Qualitative Analysis of the Host-Perceived Impact of Unidirectional Global Surgery Training in Kijabe, Kenya: Benefits, Challenges, and a Desire for Bidirectional Exchange

As globalization of surgical training increases, growing evidence demonstrates a positive impact of global surgery experiences on trainees from high-income countries (HIC). However, few studies have assessed the impact of these largely unidirectional experiences from the perspectives of host surgical personnel from low- and middle-income countries (LMIC). This study aimed to assess the impact of unidirectional visitor involvement from the perspectives of host surgical personnel in Kijabe, Kenya.

Voluntary semi-structured interviews were conducted with 43 host surgical personnel at a tertiary referral hospital in Kijabe, Kenya. Qualitative analysis was used to identify salient and recurring themes related to host experiences with visiting surgical personnel. Perceived benefits and challenges of HIC involvement and host interest in bidirectional exchange were assessed.

Benefits of visitor involvement included positive learning experiences (95.3%), capacity building (83.7%), exposure to diverse practices and perspectives (74.4%), improved work ethic (51.2%), shared workload (44.2%), access to resources (41.9%), visitor contributions to patient care (41.9%), and mentorship opportunities (37.2%). Challenges included short stays (86.0%), visitor adaptation and integration (83.7%), cultural differences (67.4%), visitors with problematic behaviors (53.5%), learner saturation (34.9%), language barriers (32.6%), and perceived power imbalances between HIC and LMIC personnel (27.9%). Nearly half of host participants expressed concerns about the lack of balanced exchange between HIC and LMIC programs (48.8%). Almost all (96.9%) host trainees expressed interest in a bidirectional exchange program.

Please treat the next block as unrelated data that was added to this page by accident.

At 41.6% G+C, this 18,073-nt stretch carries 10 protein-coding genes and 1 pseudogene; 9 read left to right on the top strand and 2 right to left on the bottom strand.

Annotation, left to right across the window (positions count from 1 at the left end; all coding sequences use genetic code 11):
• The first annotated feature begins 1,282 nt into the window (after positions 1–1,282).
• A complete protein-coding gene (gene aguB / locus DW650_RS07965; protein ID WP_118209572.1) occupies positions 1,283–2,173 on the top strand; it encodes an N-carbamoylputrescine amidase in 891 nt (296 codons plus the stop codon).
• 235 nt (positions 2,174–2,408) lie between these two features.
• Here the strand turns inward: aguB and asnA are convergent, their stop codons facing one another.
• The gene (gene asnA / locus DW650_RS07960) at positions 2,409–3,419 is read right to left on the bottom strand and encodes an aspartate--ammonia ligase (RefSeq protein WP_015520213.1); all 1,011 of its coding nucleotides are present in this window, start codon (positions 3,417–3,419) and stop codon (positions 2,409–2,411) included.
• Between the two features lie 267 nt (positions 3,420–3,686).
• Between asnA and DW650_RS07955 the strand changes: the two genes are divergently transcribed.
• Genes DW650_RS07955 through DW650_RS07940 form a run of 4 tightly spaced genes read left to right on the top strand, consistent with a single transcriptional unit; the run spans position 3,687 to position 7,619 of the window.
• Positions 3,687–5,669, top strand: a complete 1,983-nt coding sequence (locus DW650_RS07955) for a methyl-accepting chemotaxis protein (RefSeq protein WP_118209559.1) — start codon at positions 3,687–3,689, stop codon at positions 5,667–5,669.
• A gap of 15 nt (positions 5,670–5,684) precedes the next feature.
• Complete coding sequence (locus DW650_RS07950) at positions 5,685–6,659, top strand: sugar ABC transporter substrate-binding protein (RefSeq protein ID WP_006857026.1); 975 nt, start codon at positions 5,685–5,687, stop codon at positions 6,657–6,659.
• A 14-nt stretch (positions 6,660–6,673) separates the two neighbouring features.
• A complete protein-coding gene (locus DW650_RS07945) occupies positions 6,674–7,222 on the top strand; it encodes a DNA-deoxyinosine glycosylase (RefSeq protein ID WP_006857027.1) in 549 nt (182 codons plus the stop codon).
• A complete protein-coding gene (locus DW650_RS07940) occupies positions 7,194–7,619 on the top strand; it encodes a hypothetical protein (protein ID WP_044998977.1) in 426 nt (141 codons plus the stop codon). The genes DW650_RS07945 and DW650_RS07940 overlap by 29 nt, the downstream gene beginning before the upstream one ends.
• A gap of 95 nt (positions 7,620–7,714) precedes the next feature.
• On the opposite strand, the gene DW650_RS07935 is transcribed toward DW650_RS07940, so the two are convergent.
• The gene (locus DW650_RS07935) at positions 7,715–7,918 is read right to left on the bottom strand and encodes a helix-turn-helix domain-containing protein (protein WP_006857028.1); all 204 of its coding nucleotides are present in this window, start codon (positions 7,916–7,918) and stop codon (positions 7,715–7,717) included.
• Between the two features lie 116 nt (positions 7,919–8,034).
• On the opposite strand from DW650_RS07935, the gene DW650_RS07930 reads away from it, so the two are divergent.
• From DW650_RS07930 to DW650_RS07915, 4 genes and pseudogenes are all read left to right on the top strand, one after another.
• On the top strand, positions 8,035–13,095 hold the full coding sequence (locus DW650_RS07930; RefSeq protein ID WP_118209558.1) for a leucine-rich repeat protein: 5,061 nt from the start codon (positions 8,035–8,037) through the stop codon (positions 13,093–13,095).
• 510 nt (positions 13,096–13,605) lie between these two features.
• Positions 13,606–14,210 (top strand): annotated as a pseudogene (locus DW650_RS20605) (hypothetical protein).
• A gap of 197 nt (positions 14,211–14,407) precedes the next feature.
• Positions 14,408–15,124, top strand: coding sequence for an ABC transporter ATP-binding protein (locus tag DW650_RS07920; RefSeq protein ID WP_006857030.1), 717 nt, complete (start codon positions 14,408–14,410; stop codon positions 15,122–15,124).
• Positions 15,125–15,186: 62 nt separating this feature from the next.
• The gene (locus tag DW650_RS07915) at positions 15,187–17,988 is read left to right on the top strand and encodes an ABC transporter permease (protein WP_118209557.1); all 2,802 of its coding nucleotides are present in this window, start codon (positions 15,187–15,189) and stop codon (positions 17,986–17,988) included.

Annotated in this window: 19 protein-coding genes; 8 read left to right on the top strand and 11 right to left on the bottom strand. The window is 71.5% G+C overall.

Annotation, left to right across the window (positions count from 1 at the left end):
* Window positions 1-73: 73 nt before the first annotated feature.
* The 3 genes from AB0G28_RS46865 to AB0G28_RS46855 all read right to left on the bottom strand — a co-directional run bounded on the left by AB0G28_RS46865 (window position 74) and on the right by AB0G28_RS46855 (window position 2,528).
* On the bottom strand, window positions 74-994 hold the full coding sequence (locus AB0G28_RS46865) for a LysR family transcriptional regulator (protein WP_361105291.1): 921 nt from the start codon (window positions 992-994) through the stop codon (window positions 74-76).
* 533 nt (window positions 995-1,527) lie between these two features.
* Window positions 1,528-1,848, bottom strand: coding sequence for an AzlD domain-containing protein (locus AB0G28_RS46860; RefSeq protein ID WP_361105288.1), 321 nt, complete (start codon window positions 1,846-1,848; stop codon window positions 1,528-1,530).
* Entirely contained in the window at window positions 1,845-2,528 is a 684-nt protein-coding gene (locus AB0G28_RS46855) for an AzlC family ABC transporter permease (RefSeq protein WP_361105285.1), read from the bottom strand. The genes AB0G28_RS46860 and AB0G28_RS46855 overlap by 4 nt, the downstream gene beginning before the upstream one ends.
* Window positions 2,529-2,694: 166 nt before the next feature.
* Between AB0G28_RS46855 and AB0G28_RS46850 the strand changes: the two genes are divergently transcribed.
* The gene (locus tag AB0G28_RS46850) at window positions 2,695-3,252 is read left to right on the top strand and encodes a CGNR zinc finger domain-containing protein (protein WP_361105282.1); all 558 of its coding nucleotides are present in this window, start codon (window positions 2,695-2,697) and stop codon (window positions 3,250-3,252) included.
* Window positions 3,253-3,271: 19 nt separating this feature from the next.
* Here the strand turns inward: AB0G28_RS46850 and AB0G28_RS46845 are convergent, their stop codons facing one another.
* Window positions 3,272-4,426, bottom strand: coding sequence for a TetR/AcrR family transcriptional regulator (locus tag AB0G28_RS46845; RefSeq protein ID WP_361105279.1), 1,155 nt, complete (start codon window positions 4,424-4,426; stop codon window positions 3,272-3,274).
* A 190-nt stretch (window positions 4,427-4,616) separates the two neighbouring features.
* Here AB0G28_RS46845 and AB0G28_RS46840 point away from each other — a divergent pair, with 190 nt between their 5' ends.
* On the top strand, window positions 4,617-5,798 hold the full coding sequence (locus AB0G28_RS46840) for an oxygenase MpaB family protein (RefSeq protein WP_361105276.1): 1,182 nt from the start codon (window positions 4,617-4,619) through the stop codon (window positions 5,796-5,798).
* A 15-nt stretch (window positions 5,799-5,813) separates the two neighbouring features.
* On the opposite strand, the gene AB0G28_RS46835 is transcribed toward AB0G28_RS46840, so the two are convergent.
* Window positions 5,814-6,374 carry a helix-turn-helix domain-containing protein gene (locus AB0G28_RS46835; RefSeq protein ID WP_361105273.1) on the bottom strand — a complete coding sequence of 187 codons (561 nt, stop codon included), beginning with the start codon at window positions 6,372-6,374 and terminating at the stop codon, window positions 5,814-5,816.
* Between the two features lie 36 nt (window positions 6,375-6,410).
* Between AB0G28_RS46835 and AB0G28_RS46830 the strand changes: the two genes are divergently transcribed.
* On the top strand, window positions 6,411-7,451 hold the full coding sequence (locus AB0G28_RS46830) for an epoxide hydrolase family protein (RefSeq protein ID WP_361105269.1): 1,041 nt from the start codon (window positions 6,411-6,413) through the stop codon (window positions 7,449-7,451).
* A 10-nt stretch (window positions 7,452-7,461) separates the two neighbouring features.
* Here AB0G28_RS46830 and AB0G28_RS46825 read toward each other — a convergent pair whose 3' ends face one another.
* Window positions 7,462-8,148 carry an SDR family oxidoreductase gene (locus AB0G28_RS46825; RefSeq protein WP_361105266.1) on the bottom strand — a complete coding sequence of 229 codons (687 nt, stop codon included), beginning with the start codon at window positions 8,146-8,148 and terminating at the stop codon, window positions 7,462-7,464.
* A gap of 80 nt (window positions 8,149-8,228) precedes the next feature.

As the field of global surgery continues to evolve, further assessment and representation of host perspectives is necessary to identify and address challenges and promote equitable, mutually beneficial partnerships between surgical programs in HIC and LMIC.

Globalization of national surgical, obstetric and anesthesia plans: the critical link between health policy and action in global surgery

Efforts from the developed world to improve surgical, anesthesia and obstetric care in low- and middle-income countries have evolved from a primarily volunteer mission trip model to a sustainable health system strengthening approach as private and public stakeholders recognize the enormous health toll and financial burden of surgical disease. The National Surgical, Obstetric and Anesthesia Plan (NSOAP) has been developed as a policy strategy for countries to address, in part, the health burden of diseases amenable to surgical care, but these plans have not developed in isolation. The NSOAP has become a phenomenon of globalization as a broad range of partners – individuals and institutions – help in both NSOAP formulation, implementation and financing. As the nexus between policy and action in the field of global surgery, the NSOAP reflects a special commitment by state actors to make progress on global goals such as Universal Health Coverage and the United Nations Sustainable Development Goals. This requires a continued global commitment involving genuine partnerships that embrace the collective strengths of both national and global actors to deliver sustained, safe and affordable high-quality surgical care for all poor, rural and marginalized people.